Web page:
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It’s four  days after the Olympics and the whole world is collectively experiencing Olympics withdrawal symptoms. The huge display of determination, passion, drive and that unity that is the Olympics is over.  Who doesn’t miss the rush of watching the athletes compete and the ecstatic celebrations when they won? the Kenyan team did not do as well as were expected but the pure adrenaline rush as we cheered from our living rooms was  the definition of intensity. Where else do you have entire countries watching their screens, collectively holding their breath until the finish line is crossed? Where else is a misstep the difference between a gold and silver medal? Where else do we see parents, eagerly, tearfully looking on as their children, the best of the best enter a world stage carrying an entire country’s hopes and dreams on their shoulders?

The London Olympics has been phenomenal for its stories on the athletes and their journey’s there. Here are some of our favorite stories.


Julius Yego

The 23 year old taught us that the internet can be used to get you to the Olympics. Self-taught off YouTube videos he learned how to throw the javelin. Right before the Olympic trials there had been 100 throws better than his best shot. He made it through in what seemed an impossible chance. At the Olympics, he was smaller than his competitors were, but in a show of determination, grit and hope, he made it to the finals only a few throws away from a medal. He finished 12th and we celebrate him for Keeping the dream. From throwing sticks in primary to the London Olympics in 2012, he is the epitome of giving it your all despite the odds.  You can follow him on Twitter here

Yang- Hak Seon

He’s been a gymnast since he was nine, he made it to the London Olympics and won gold. It was only after he won the gold that the story came out. He’d been living in a slum with his family in rural South Korea since his father lost his job at a factory. Supplementing his family’s income with his athlete’s allowances, it has been a long journey for him. With his win, corporate brands have been falling over themselves to right the situation. He’s got an apartment ready for occupancy next year that fulfills his greatest wish, which was building his family a home. Not even his coach knew his situation that gives us even more  to wonder at his level of focus and determination to make it through the circumstances.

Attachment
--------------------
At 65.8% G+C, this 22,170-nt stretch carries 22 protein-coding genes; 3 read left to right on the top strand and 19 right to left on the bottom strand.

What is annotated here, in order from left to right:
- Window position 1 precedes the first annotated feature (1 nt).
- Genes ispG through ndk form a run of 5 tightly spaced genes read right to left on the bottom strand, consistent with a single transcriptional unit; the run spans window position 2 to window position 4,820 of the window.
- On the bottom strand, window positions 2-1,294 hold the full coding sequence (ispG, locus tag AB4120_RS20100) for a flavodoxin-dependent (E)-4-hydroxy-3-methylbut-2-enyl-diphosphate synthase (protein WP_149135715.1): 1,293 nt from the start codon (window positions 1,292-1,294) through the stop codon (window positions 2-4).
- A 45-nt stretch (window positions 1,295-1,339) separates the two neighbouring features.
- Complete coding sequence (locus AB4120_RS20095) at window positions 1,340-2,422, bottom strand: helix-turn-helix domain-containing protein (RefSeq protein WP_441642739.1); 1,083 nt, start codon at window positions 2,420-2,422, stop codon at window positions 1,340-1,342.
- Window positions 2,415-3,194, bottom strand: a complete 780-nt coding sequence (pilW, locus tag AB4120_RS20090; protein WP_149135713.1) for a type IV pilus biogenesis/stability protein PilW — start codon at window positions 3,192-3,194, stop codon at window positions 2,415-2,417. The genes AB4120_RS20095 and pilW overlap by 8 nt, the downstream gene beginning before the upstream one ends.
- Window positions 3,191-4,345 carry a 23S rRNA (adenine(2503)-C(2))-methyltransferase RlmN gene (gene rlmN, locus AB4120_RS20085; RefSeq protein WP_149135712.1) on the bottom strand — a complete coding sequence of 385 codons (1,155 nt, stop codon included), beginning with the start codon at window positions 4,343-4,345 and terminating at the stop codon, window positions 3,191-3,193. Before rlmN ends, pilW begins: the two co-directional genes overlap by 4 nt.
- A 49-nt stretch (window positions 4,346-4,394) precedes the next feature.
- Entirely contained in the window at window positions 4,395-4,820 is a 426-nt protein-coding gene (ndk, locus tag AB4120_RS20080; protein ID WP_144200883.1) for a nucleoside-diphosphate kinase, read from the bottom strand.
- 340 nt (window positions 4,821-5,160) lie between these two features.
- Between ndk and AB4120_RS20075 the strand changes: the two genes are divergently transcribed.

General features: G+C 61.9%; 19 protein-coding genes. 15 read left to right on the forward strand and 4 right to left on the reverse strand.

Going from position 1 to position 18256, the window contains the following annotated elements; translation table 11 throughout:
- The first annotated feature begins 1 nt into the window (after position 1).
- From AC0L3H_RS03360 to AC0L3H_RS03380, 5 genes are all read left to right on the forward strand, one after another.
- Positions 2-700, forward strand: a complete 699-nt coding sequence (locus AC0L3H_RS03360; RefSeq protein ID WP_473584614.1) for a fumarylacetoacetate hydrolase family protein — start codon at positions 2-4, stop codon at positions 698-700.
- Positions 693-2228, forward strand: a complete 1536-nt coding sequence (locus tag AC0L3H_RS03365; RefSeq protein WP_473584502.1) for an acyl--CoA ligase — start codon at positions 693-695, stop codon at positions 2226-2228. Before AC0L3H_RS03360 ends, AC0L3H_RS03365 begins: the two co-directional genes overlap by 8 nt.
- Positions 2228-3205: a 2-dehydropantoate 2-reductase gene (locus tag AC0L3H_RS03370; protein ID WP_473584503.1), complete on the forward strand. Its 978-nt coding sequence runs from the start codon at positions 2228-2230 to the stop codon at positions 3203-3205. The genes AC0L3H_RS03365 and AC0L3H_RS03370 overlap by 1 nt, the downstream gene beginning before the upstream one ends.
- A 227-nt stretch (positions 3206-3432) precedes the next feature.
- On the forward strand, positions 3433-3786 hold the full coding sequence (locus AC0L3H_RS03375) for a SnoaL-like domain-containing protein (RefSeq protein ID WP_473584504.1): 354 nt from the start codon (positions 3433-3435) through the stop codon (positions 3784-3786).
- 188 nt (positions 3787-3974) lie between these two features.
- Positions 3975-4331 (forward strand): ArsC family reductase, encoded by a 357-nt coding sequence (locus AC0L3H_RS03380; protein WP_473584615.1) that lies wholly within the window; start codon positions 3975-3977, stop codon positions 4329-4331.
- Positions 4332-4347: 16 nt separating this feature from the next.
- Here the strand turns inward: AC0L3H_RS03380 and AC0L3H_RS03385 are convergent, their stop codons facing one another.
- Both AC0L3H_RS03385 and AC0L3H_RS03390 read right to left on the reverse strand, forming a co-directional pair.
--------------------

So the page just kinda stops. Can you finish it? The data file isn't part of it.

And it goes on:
Felix Sanchez

His shoes were written “Abuela” Spanish for grandmother and he was there on a mission to honor her. At 34, Felix Sanchez was at the London Olympics to win the gold. Four years ago at Beijing, on the morning of his heats he was told the news of his grandmother’s death. He ran but was distraught and was 22ndout of 25 runners. This time he bolted in the beginning and left the others with such a huge gap no one could compete. Once he won he revealed the picture that he had pinned under his bib of the two of them, no one could forget it was for her. His win was Dominican Republic’s pride.

David Rudisha


In 1968, his father was part of a relay team that won silver at the Olympics. In 2012, he is one of the most celebrated athletes of the Olympics. He not only retained his title, he broke his own world record in the most spectacular of ways. His race made every single competitor run faster. The times run by the others would have one them a gold medal in past Olympics. As captain of the Kenya team, he represented and carried our flag well. Well Done Rudisha! Well done Team KENYA! Find him on Twitter here

Kirani James

Sounds Kenyan? Well he’s 19 and from Grenada. He gave his country their first ever gold medal. The tiny Caribbean island celebrated his win with half a day off declared by the Prime minister. At 19 we can be sure to see him again in many more Olympics.

Here is someone we didn’t forget. Ezekiel Kemboi the entertaining winner of the men’s 3000 m race celebrated his win in style. Here is the legendary Kemboi Dance.

The Kemboi Dance- done to express joy and excitement